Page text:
Leaders of Russia's main opposition parties unleashed a torrent of invective yesterday against President Vladimir Putin and the centrist United Russia party he backs, complaining that the Kremlin was cramming the airwaves with "distortion and lies" in the run-up to Sunday's elections to the Duma, the lower house.
The outbursts came from the Communists as well as the Union of Right Forces (SPS), the chief proponent of free-market economics, on the right, with the moderate reformist Yabloko Party chiming in timidly from the sidelines.
The leader of the Russian Communist Party, Gennadi Zyuganov, issued a series of open letters, including an appeal to Mr Putin, in which he said the elections already had no chance of being "either free or fair". This was broadcast yesterday on a single television channel in some of the party's allocated campaign airtime.
Mr Zyuganov also sent an open letter to the head of the Constitutional Court and the Central Electoral Commission, reminding them of their responsibilities under the law to ensure fairness for all participants in the election, and cited the protests in Serbia and, most recently, Georgia, after elections had been rigged. The Communist leader appended a preliminary report by observers for the Organisation for Security and Co-operation in Europe, published this week, which expressed serious misgivings about the way in which the Kremlin had seemingly used the state media to the advantage of United Russia.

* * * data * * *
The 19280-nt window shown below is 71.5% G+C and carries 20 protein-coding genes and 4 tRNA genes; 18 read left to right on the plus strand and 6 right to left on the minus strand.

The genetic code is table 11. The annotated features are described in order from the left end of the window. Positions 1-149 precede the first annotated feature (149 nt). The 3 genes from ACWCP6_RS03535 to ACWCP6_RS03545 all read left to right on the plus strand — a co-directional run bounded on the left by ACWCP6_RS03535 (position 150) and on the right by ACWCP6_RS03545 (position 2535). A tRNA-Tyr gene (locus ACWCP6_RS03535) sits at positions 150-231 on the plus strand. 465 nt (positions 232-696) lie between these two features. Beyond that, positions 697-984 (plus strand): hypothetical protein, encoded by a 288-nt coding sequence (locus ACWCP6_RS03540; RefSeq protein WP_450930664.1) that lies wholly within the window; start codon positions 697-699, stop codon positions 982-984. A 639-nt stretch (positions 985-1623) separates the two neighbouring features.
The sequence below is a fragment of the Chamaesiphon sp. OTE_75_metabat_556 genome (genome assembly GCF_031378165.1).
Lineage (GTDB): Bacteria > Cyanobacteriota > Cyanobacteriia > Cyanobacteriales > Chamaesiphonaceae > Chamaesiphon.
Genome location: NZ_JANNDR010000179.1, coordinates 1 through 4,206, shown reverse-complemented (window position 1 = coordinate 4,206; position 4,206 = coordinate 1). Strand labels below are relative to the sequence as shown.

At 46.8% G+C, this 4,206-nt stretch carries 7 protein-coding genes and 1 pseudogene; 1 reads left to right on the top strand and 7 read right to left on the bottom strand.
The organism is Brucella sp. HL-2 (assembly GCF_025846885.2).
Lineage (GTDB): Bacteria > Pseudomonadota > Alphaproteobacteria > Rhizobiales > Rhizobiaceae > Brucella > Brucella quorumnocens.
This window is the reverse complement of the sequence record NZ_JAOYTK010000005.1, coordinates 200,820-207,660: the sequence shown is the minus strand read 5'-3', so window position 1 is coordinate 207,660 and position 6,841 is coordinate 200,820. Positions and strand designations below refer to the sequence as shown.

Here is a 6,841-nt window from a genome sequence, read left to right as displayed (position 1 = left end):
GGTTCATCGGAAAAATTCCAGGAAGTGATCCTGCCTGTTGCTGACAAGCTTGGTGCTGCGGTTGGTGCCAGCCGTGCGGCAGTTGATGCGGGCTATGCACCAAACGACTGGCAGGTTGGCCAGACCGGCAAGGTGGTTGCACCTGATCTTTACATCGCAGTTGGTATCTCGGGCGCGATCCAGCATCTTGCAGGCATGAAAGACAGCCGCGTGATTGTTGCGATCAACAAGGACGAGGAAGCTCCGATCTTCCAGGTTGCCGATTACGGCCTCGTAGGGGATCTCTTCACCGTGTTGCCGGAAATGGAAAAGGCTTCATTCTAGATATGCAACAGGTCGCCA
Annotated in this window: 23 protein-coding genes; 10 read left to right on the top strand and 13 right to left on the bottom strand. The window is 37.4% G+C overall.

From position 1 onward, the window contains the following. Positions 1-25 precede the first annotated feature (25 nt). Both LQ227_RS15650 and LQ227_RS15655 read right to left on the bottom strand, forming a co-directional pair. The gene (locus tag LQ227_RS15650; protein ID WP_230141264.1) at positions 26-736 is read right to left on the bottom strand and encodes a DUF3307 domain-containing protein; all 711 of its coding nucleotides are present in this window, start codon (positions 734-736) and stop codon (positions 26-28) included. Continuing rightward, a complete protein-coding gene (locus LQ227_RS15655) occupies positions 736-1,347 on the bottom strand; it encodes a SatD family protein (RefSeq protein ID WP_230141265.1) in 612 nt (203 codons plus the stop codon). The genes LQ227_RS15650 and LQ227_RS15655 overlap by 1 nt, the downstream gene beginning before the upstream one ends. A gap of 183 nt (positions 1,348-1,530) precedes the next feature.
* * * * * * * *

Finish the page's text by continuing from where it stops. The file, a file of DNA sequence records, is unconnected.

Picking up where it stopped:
The three parties agreed to send their own monitors to the polling stations. The Communists also withdrew from the official monitoring exercise organised by the election commission, the supposedly neutral body that oversees the election. The SPS, led by the troika of reformists - Irina Khakamada, Boris Nemtsov and Anatoli Chubais - warned of the "end of democracy in Russia" if supporters of faster reform stayed at home or ticked the "against all candidates" box. Mr Nemtsov said: "The amount of manipulation and peddling of a single party has reached an unprecedented level."
He and his co-leaders painted an apocalyptic picture of a parliament that would be in hock to a reactionary "red-brown alliance", because it would consist only of the policy-free United Russia, which would allow itself to be dictated to by a reactionary alliance of the far-right Liberal Democrat party of Vladimir Zhirinovsky, the conservative-patriotic Rodina party and the Communists. This fear appeared to derive less from reality than from the need to get its voters out. There is no evidence that Mr Putin would throw in his lot with a so-called red-brown alliance, but there are forecasts that SPS might not pass the 5 per cent bar to form a parliamentary faction.
The Kremlin's hand has been increasingly visible behind United Russia, especially in state television broadcasts. Words or deeds of the President have been the lead item in almost every main news bulletin. Other items have cast rival parties in a highly negative light.
For example, features on dire housing conditions - rats in cellars, defective sewers and other faults - have invariably noted that the districts in question are run by Communists, even though identical conditions exist elsewhere.
* Russia said yesterday it might ratify the UN's Kyoto protocol on curbing global warming. "There are no decisions about ratification apart from the fact that we are moving towards ratification," said Mukhamed Tsikhanov, the minister responsible for Kyoto. On Tuesday, a senior Kremlin adviser had said that Russia would not approve the pact.Reuse content